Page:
It wasn’t always easy for “Thing 3”

20180628_093147_00015756681674860783899.pngThe 3rd child in any family benefits by having experienced parents and older siblings willing to help out, however, the downside is that they don’t always get the attention the older siblings may have been fortunate enough to experience.  Thing 3 was always trying to do what the older kids were doing. He had experienced parents and two sibling to mimic.   He walked earlier than they did, he climbed stairs and jumped off stairs.  He would climb on the kitchen counters and on top of the refrigerator to get snacks and then jump right off the top of the fridge without climbing down to the counter first.  He was a do-er.  He was a daredevil.  He had no fear and he had a distracted mother.

In the summer of 2009 I had surgery on my knee and when I went to Physical Therapy, he would tag along with me.  The Physical Therapist on our 3rd visit observed him bopping around the therapy room and said to me, “He’s a toe walker.  How old is he?”

He was 2 1/2.  She said that walking on the toes is common in toddlers when they first learn to walk, but by they time they are 2, they should grow out of it. However, I should see his pediatrician about it, just to be sure.

How did I miss this?  He is the 3rd kid.  I am supposed to be experienced in what toddlers should and shouldn’t be doing.  I watched all the milestones with the other two.  How did I miss this with the 3rd?  Mom guilt overload.

To make the long story short, he was indeed a toe-walker. But why?  He was evaluated for everything from Cerebral Palsy to Autism.  Nothing.  Then one doctor said that some kids just have short heel-cords and walk on their toes.  No big deal right?  Well when your kid is more comfortable in stilettos than gym shoes and all he does is run and jump off things, it will cause problems.  So off to physical therapy 3 times a week.

After the PT didn’t really help, he was fitted with leg braces.  AFO’s was the term used.  They were pretty cool looking with cars and trucks on them.  We ended up wearing some form of leg braces for 3 years.  It helped a little, but not much.

IMG_0411.JPGIMG_0410.JPG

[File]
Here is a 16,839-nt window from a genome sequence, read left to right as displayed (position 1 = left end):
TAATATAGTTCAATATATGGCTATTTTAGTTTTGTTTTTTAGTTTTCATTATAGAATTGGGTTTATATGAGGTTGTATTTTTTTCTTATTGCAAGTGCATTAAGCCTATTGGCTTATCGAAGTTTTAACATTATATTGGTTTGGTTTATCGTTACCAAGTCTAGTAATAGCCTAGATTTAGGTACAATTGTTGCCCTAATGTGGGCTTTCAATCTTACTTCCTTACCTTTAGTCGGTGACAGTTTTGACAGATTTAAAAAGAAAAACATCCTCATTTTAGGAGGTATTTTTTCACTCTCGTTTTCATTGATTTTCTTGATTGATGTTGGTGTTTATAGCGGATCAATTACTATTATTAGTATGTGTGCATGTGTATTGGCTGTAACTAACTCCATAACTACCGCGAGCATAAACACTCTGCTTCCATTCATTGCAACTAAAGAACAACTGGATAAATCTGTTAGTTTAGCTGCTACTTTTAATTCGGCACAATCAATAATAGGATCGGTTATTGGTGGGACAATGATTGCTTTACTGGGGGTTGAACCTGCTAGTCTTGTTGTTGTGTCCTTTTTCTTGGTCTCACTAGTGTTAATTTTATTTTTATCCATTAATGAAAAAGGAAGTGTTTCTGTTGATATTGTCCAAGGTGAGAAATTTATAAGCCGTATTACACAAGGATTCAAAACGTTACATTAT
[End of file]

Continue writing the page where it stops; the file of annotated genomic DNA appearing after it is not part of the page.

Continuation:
His various Leg Braces-

In the summer of 2012, we were told by the orthopedic surgeon, that he would need to have surgery to correct this.  If he didn’t, he would end up having joint issues as early as 20.  It was better to do the little surgery at 5 years old than it would be to have a hip or knees replacement at 25.  So we scheduled the surgery for September so he could have the summer to be a 5 year old.

The surgery went well and he was fitted with full long-leg casts for 8 weeks.

IMG_0412.jpgThe day after surgery

So after the long 8-weeks of walking around like Frankenstein, trying to NOT pee on the casts and taking sponge baths, we finally got the casts off. They came off in 2 stages.

IMG_0107.JPG -Stage 1 cut the casts down below the knee-

 

He healed up well and about 2 weeks after the short casts came off, we were cleared to start PT to rehab the legs, tendons and muscle loss.

PT went well and we were looking at some other options to keep him moving.  Karate was the first one we tried.  He liked it and did well.  But the summer before surgery, Thing 3 participated in USA Hockey Learn-to-Play program through MOHockey.  He loved it and even though we hadn’t been on the ice in nearly a year, he said he really wanted to try it.  PT gave us the green light, as long as the doctor approved.  3 -weeks later in the spring on 2013, Thing 3 tied on a pair of skates and all the equipment and played with the local hockey club for their spring hockey program.

IMG_0409.JPG –Spring Hockey 6 months after surgery

It was a good thing he had a lot of equipment on.  He fell.  A lot.  The one thing he did say was that the skate boot kept him from skating on his toes.  LOL.  I thought that was insightful for a 6 year old.

He had to work hard.  He had to skate harder and practice more often than the other 6 year olds.  We had to wrap his feet in gauze and tape to keep the boot from rubbing the scars on his Achilles.  Not once did he complain.  He wanted this. He wanted to be normal and not the kid with long-leg casts.

Spring hockey ended and we started thinking about playing for a team more seriously.  Hockey is expensive. Equipment is expensive.  Travel is expensive.  He was 6.  Did we really want to make this monetary and huge time commitment right after having major surgery and months of PT?

Well, we did.  Jump first; look 2nd.

When I look back on those 1st years in hockey, I wonder now what I was so worried about?  But as all parents do, we worry about every little decision.  Am I setting up my kid for a lifetime of therapy to get over his childhood?  Will he hate me if we don’t do hockey?  Will he fail?  Will he be made fun of because of his scars?

Kids adapt so much better than their parents.

IMG_5492.jpg –The day of surgery and 1 year later

I asked him the other day what he would do if there wasn’t hockey.  He said he can’t even remember at time when he didn’t play hockey, nor when he didn’t have gnarly scars on his feet.

“Mom, if there wasn’t hockey at all?  Well, then I guess I would have to invent it.”

Good thing we jumped first.